Beyond the Lights After winning over audiences everywhere with her breakthrough role in Amma Asante’s Belle, Gugu Mbatha-Raw is set to prove that she can do more than just period pieces with Beyond the Lights. Mbatha-Raw plays Noni, a Rihanna-like pop star struggling with being a puppet for her pushy stage mom and greedy record executives, who finds joy in a relationship with down-to-earth cop Kaz (Nate Parker). The story might be familiar to anyone who saw Britney Spears’ “Lucky” video, but it’s the perfect opportunity for Mbatha-Raw to really showcase her talent with a role that requires her to sing, dance, fall in love, and break our hearts. Opens: November 14
Tribeca Film via Everett Collection
One of the breakout films of the Tribeca Film Festival, Beneath the Harvest Sky is a gritty coming-of-age story about two teenagers desperate to get out of their tiny northern Maine town. The success of the film hinges on the performances of lead actors Emory Cohen and Callan McAuliffe, who portray Casper and Dominic's unwavering loyalty to each other as they wrestle with the expectations placed on them by their fathers. We sat down with the stars to talk about the film, the time they spent preparing for their parts in Maine, storylines for a possible sequel and why Cohen is "enticed by darkness."
How’s this whole Tribeca experience been for you guys?
Emory Cohen: It’s been good. It’s still quite early in the lineup, so we’re not tired just yet. It’s been good.
Callan McAuliffe: Yeah, not too bad.
When you came onto the project, what was it about the story or the directors or the theme that made you interested in it?
Callan: Well, for me, I was just playing the game in LA and slogging through auditions, and I did this one and they gave me the job, and that’s kind of where it started, and I was happy to do it. The bonus was that it was actually decent. But at the time, I would have taken anything. But that’s how I decided to do it: I was offered it, and I was going to be able to fly to a unique place and film something, but the thing that got me excited about it was the way they were doing it, the character that I was going to play, and the story that it was going to be.
Emory: Yeah, I was kind of the opposite. Well, I mean, I was passing on a lot of stuff and I was looking for the good indies to come around. They come around normally in the spring into the fall in New York, and when I read the script, I was taken by Casper’s loyalty and I’m really interested in people that society calls “bad” or ostracizes them or puts some label on the because I think it’s harder to find the goodness in those people, and then you have to. He was someone who had been called a troublemaker from the day he was born, and I was interested in finding the parts of him that weren’t that.
Are those the kind of characters that you intentionally seek out? Your character in The Place Beyond the Pines is of a similar breed.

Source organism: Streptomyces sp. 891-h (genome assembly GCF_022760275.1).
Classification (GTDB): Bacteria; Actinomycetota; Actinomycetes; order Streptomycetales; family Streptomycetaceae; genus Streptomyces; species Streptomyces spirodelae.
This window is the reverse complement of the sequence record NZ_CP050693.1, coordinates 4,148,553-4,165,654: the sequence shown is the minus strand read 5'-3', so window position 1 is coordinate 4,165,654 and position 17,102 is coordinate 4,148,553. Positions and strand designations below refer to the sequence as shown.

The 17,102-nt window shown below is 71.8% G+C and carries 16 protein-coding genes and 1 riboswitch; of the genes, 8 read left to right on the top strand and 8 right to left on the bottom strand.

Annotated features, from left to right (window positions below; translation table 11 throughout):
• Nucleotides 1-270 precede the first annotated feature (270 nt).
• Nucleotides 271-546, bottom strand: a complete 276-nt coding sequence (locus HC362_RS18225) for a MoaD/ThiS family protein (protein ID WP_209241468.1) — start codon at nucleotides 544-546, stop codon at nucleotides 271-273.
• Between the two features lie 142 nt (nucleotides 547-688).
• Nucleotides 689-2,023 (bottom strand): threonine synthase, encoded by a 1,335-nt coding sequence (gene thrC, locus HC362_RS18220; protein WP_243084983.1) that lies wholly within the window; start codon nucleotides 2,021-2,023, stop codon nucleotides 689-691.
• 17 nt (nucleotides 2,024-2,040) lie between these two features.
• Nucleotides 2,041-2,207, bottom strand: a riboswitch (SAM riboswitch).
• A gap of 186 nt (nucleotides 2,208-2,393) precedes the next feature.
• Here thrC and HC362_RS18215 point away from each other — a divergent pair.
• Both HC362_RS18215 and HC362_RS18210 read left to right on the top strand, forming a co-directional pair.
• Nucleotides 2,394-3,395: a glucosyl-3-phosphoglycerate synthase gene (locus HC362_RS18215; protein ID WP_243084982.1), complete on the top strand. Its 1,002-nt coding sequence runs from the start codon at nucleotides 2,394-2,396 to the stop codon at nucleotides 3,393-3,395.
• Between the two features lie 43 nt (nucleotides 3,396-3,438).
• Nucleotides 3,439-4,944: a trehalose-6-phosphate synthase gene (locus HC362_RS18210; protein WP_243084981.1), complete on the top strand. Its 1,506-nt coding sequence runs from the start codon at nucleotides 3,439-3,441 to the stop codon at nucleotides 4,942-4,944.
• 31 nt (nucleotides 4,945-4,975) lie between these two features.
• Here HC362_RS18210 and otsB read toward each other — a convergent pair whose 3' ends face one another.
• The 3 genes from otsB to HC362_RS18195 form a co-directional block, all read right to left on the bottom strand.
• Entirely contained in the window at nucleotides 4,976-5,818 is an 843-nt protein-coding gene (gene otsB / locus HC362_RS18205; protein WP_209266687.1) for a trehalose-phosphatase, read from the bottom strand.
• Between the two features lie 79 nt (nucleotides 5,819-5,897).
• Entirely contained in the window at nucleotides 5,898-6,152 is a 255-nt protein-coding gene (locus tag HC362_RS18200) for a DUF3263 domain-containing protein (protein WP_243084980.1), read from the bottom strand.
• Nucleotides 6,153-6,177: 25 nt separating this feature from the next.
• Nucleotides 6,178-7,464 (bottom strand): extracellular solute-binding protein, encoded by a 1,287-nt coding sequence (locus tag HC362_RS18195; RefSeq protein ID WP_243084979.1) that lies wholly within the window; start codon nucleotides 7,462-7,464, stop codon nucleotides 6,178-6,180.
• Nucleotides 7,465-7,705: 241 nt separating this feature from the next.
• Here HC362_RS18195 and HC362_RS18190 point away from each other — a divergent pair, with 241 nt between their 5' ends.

Emory: I am definitely enticed by darkness. Just my imagination has always been like that, and so I’m enticed by what’s behind that. Even in the opposite sense, sometimes I’ll play characters that are good guys, but I want to find the parts of them that are a little seedy. I’m moving into more vulnerable work now, which I think is just the nature of the game. I was a New York kid, coming up to be a New York kid, that’s kind of what I was, but I’ll always be in touch with darkness. Even if they’re good people in crazed, dark circumstances, that’s what excites me.
On the other hand, you have Dominic, who, in comedy terms would be the straight man.
Callan: They’re total opposites in a way.
What was it about that character that ended up being interesting to you?
Callan: Just the fact, to be honest, that it was well-written. You know, a lot of the auditions that I do, thankfully I often don’t get them, and I think I’m really quite transparent in the room, and on the audition, probably the reason I don’t get a lot of things is that I don’t feel in touch with the character. And so obviously, it’s a very spontaneous thing, I really don’t look into it that much, because I found Dominic on the surface to be quite a simple character, and then the depth is created through the story and the interactions that he has. I don’t feel as if I can give his life story through the eyes. I think it’s a cumulative effort from all the different parts of the film. But for me, it was just the fact that I could play him without feeling uncomfortable. I felt like I could do something with the character.
The third main character in this movie is the town. Emory, you’re from New York City, and Callan, you’re from Sydney – are you from a smaller town or one closer to the city?
Callan: Sydney itself is a massive world city, but I was very in touch with the country of Australia. Even still, the country of Australia is very different historically and aesthetically to rural Maine, so it was still a very unique experience. In Australia, ever year, many times I’d go out to the country and ride a horse through fields and all that nonsense, go camping and hiking, so to be in Maine was definitely very different, it just has a different air about it, which I thought was really exciting.
Being from larger cities, how did you go about accessing the emotions that are so central to this story, and the story of being stuck in this small town?